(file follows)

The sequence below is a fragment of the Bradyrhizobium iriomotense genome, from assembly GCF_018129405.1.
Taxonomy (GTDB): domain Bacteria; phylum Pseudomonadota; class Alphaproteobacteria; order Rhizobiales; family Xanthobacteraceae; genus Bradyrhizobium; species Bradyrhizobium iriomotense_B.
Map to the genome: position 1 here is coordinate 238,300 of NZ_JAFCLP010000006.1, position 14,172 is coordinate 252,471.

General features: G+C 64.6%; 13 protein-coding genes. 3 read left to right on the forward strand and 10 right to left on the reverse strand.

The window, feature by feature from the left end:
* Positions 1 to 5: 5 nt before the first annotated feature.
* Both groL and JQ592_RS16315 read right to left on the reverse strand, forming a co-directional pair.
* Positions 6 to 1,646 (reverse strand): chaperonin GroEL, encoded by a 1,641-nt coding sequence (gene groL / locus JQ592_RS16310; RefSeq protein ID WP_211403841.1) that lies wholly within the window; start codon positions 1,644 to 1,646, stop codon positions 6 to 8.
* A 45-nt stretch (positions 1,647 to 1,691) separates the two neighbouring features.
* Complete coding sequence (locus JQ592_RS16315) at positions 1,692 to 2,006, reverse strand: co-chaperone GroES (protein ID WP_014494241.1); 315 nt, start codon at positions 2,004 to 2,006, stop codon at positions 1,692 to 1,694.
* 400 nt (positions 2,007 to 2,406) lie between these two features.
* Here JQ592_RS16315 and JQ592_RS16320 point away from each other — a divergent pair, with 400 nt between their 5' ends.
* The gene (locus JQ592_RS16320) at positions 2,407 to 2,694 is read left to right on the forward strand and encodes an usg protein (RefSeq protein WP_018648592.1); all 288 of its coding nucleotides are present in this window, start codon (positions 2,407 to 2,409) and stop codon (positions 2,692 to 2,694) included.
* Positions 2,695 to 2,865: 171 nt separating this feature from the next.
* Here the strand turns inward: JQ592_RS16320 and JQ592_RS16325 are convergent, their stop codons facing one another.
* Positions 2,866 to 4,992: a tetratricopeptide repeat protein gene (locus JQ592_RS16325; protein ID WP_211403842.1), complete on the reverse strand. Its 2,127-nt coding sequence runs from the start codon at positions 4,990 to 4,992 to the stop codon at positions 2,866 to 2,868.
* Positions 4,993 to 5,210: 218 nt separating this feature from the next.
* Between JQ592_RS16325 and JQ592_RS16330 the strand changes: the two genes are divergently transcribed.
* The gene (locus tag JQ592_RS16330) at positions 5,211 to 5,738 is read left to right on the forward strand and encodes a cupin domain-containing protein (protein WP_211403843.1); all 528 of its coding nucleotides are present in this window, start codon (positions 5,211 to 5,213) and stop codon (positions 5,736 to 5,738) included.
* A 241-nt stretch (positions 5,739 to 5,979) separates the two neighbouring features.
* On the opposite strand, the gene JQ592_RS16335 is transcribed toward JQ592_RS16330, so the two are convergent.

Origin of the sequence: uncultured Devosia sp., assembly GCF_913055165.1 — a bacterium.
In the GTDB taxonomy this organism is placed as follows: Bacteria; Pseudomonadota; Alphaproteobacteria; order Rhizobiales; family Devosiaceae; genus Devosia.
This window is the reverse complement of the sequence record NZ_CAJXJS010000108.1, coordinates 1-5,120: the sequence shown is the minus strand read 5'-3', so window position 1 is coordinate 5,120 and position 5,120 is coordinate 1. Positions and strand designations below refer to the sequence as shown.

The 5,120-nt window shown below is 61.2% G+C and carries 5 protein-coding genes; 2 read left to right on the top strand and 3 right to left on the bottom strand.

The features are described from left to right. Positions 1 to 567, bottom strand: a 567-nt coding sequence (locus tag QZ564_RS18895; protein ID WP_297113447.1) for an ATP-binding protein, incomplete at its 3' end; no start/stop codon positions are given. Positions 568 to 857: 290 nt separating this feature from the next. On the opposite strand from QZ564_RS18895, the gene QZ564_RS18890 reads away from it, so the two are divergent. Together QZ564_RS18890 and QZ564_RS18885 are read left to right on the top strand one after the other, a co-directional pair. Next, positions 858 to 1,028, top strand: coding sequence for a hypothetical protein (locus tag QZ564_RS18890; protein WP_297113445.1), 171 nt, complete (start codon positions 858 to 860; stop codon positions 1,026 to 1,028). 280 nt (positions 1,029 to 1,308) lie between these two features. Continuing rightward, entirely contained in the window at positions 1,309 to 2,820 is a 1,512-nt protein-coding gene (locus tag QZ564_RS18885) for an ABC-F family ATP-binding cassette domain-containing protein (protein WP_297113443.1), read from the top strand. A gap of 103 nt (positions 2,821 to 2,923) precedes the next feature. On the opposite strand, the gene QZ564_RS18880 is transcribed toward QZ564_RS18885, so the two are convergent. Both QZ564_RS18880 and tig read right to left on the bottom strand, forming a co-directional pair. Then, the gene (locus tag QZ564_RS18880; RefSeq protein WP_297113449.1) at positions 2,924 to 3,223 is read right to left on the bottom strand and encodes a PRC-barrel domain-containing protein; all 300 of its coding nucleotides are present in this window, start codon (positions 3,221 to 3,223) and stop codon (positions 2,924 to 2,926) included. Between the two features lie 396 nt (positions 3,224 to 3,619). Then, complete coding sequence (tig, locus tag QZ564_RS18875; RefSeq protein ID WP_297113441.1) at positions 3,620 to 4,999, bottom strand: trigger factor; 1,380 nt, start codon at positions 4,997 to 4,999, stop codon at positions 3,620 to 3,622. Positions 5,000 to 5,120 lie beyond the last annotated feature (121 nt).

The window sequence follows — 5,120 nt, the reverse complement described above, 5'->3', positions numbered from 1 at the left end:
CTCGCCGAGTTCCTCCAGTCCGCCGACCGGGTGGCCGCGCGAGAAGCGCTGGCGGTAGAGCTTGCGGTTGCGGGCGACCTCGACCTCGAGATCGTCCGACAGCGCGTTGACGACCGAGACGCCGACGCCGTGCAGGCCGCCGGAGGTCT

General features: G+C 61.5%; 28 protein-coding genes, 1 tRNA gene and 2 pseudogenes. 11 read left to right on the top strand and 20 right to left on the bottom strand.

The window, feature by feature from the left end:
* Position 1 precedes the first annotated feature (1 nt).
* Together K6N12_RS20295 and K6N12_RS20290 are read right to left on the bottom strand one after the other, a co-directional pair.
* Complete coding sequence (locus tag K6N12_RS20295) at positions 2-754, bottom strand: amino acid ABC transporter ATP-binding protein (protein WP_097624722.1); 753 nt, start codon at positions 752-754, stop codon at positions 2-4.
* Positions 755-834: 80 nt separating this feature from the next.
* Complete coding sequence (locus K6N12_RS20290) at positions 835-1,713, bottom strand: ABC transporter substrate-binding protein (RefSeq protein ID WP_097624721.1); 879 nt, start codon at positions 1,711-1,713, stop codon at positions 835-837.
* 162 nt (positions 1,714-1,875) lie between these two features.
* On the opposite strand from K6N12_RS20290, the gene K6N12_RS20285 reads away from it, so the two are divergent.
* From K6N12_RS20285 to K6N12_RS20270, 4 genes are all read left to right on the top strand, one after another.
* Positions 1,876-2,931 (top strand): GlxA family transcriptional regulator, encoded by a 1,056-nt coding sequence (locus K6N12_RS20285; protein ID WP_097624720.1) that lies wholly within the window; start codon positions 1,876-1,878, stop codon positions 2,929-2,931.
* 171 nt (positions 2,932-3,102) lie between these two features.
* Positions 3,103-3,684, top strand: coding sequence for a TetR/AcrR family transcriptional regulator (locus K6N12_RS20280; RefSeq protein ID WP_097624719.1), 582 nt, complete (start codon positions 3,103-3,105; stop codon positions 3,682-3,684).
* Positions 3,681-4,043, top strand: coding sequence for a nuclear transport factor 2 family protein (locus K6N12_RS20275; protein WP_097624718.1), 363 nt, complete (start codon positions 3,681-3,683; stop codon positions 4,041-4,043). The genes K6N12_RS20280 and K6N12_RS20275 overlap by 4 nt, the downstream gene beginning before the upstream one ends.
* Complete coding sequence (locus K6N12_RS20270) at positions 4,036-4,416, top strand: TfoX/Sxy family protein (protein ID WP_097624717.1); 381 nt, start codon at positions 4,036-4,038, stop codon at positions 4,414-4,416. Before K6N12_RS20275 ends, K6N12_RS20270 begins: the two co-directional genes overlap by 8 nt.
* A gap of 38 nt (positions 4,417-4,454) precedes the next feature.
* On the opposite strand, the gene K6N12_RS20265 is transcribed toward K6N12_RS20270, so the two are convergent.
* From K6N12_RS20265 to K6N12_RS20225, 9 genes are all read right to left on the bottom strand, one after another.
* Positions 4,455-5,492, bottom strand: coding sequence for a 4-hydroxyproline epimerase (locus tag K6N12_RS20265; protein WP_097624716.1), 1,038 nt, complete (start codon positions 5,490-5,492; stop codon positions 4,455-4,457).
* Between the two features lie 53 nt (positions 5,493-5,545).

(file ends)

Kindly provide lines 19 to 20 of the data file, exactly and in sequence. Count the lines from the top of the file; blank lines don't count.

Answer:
* The gene (locus tag JQ592_RS16330) at positions 5,211 to 5,738 is read left to right on the forward strand and encodes a cupin domain-containing protein (protein WP_211403843.1); all 528 of its coding nucleotides are present in this window, start codon (positions 5,211 to 5,213) and stop codon (positions 5,736 to 5,738) included.
* A 241-nt stretch (positions 5,739 to 5,979) separates the two neighbouring features.